You will most likely want to take Higher English as it is a subject that most unis want/recommend if you are doing an essay based course, which it sounds like you are.
To get into Scottish Unis you use your higher results, usually ranging from BBC-AAAB so you want to try and take between 4-5 but you don't have to as you can catch up in S6.
In S6 you can basically do whatever you want- take more highers, do advanced highers (a harder version of highers) or just take fun subjects like bakery and volunteering. However I would just say that there is no advanced higher politics or media if that is what you take as highers so again, modern studies and English might be good subjects to also take as they have advanced highers. Hope this answers your first question.

Yes colleges do exist in Scotland but are very different from England, it is mainly (from my limited experience) trade courses like hairdressing, construction, hospitality, beauty and childcare etc. However you can also do extra highers at some colleges if you missed them at school. They also offer access courses and you can go from age 16 usually. I don't know a lot about colleges so you are best to find someone more knowledgeable.

There are not any mandatory course in Scotland for S5/S6 as you are above school leaving age. Your school might want you to do certain things (like PE) but it is not mandatory. I may be wrong on this but I think you have to study maths/english up until at least S4 ( you don't need a qualification in it though).

If anything has confused you please just ask, someone who can probably also help is Labrador99, the Scottish forum helper.

Oh yeah just remembered there is a Scottish qualifications forum where it might be best to ask questions.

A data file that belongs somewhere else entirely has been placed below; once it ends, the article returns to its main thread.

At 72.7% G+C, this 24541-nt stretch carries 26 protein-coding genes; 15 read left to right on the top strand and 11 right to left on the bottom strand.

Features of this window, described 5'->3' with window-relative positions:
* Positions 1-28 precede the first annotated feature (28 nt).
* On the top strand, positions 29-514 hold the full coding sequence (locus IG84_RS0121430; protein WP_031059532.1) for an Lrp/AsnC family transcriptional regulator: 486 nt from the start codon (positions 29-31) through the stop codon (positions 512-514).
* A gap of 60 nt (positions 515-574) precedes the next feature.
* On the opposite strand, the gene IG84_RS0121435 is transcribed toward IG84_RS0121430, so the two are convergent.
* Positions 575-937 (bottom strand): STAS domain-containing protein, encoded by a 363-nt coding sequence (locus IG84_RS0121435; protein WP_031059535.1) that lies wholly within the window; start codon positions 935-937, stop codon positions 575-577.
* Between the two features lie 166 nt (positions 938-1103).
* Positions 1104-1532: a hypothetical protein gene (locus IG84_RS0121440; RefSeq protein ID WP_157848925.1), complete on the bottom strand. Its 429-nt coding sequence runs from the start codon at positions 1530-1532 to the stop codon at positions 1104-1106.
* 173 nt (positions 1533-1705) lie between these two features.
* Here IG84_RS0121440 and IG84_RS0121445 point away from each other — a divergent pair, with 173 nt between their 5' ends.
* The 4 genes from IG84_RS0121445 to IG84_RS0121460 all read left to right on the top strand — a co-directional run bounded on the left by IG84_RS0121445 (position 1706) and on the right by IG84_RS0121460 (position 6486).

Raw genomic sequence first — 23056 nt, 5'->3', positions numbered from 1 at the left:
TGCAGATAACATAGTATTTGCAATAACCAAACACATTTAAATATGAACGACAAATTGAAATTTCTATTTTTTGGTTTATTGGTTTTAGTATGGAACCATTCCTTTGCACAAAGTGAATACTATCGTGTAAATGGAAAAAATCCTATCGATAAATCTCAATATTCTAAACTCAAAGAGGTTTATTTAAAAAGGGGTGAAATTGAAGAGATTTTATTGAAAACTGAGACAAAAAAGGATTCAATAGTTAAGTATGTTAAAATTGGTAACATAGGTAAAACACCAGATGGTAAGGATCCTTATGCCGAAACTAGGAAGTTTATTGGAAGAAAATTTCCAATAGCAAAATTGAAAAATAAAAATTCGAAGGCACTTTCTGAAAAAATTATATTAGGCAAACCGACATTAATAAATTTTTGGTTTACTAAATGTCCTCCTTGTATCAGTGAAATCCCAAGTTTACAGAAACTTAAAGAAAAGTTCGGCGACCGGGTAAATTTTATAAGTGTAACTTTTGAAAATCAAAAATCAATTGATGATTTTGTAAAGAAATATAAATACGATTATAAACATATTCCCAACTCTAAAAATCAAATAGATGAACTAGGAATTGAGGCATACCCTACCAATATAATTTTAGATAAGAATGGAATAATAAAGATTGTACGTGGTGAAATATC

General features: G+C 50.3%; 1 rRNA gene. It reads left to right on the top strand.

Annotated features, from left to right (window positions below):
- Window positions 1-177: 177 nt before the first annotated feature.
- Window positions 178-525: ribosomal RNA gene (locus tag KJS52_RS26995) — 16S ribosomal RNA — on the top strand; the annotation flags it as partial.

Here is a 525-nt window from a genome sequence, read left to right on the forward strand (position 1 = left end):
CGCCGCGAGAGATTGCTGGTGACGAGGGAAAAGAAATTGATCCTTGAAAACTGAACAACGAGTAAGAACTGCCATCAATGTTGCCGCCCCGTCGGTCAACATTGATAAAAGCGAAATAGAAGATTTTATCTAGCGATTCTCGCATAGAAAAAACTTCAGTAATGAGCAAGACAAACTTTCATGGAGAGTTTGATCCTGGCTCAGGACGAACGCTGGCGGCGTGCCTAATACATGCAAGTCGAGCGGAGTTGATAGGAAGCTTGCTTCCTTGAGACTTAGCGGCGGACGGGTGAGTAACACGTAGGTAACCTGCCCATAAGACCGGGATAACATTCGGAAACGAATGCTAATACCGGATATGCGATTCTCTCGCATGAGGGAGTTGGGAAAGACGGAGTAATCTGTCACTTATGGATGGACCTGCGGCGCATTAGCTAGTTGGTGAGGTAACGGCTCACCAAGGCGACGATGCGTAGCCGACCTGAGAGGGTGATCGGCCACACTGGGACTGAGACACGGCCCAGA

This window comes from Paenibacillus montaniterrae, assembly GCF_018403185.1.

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Kubsyy
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I would also like to add:

I don’t know if A-levels do them but for nat 5s, highers and AHs we have assignments which are mostly projects-based tests and give you marks towards your final grade.
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Labrador99
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(Original post by JingoStar)
Hi all,
In a few months I will be moving to Scotland from England and need some advice. After much searching on the internet I'm slightly bewildered by the differences between England and Scottish schools. I'm currently in my first year of sixth-form, studying Politics, History and Film. I hope to restart year 12 in Scotland, studying Politics.

How many courses is someone expected to take post-16 in a Scottish School?

Do Colleges exist in Scotland? If so, what are the important differences?

Are there any mandatory courses I'll have to take in Scotland?

Is there anything else I should know?
I think the others have pretty much covered everything (thanks for the tags _Mia101 and Valeriex!)

What kind of grades were you working towards for your A levels/what did you get in your GCSEs? Based on those, we can try & give some more specific advice in terms of subjects/levels (the system here is more flexible than England in terms of when you do which qualifications).